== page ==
Local experts say Air Quality Health Index has limitations

By Greg Fry
September 6, 2017 - 5:22pm

KAMLOOPS — The authors of a new report on air quality are suggesting it may be time to do away with the Air Quality Health Index.

Co-authored by Dr. Robert Schemenauer, an expert in atmospheric physics and Dr. Peter Tsigaris, a professor of economics at Thompson Rivers University, the pair wrote their report on the July and August smoke events in Kamloops.

In it, they note the "limitations of the AQHI" to describe the particulate concentrations in the air, noting reporting on measurements using the PM 2.5 concentrations is more accurate.

For instance, they found the monthly PM 2.5 concentrations in Kamloops in July and August were the highest since records started in 1998.

In July, the monthly concentration at the Federal Bulding was 28.6 micrograms per cubic metre.

In August, the measurement was a whopping 67.9 micrograms per cubic metre — higher than it was in wildfire-ravaged Williams Lake.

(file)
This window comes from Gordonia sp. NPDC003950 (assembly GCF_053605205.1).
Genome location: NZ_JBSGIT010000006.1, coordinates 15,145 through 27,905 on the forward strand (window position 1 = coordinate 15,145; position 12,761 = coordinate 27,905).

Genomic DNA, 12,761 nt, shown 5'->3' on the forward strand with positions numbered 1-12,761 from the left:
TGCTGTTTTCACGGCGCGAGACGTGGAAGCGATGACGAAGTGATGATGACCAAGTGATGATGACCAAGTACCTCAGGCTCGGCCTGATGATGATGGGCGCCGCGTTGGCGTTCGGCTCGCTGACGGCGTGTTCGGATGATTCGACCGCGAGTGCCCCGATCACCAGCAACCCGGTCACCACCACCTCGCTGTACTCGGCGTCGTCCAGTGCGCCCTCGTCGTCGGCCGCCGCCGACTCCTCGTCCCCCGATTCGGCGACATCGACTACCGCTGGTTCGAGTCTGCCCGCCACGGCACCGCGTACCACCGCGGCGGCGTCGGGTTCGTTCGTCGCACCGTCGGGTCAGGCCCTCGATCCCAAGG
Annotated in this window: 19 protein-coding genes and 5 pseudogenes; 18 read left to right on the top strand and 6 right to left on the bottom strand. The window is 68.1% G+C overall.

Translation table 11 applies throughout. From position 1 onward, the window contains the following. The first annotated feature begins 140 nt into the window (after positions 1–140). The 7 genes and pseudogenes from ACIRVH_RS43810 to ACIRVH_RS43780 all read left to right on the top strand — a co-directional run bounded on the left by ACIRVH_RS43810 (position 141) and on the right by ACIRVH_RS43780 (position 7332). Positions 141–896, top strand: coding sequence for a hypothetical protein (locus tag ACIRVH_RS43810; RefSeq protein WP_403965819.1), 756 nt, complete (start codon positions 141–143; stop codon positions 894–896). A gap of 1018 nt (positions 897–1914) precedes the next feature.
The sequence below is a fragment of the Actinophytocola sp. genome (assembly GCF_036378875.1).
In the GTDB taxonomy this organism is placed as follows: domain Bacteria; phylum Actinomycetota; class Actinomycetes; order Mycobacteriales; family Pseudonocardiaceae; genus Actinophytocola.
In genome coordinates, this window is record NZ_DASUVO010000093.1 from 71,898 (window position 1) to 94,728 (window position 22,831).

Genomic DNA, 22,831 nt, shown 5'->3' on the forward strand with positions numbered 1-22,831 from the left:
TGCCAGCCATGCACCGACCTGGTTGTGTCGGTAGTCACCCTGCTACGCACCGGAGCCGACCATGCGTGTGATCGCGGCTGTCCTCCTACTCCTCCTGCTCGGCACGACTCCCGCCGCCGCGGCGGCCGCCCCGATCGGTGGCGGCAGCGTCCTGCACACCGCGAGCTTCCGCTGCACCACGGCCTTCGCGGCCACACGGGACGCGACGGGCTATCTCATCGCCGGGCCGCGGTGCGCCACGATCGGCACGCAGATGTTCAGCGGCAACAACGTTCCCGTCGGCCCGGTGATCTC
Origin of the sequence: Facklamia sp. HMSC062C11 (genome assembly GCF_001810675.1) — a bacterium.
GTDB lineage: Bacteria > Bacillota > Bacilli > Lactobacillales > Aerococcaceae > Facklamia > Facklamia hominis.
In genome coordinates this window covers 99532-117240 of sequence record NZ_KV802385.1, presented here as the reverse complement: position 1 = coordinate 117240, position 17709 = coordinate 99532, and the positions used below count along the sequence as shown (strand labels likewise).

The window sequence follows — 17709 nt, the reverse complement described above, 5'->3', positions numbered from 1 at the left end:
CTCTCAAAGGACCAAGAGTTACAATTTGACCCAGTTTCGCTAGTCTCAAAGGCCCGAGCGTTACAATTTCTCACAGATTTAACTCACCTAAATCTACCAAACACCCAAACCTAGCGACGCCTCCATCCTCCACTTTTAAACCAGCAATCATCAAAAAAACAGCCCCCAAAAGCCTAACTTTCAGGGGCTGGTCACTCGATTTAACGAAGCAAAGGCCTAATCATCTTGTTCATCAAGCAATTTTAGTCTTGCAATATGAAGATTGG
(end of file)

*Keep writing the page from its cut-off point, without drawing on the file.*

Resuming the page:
In light of the smoky conditions Kamloops experienced this summer, the authors recommend reporting PM 2.5 concentrations directly to residents, recalculating the AQHI using actual hourly data instead of an average of the previous three hours, changing the AQHI equations to give greater weight to the fine particulate concentrations, or reassigning the levels for the various health risk categories.

They recommend B.C.'s Ministry of Environment, Interior Health, the City of Kamloops, along with relevant local groups and individuals could be involved in those discussions.

 

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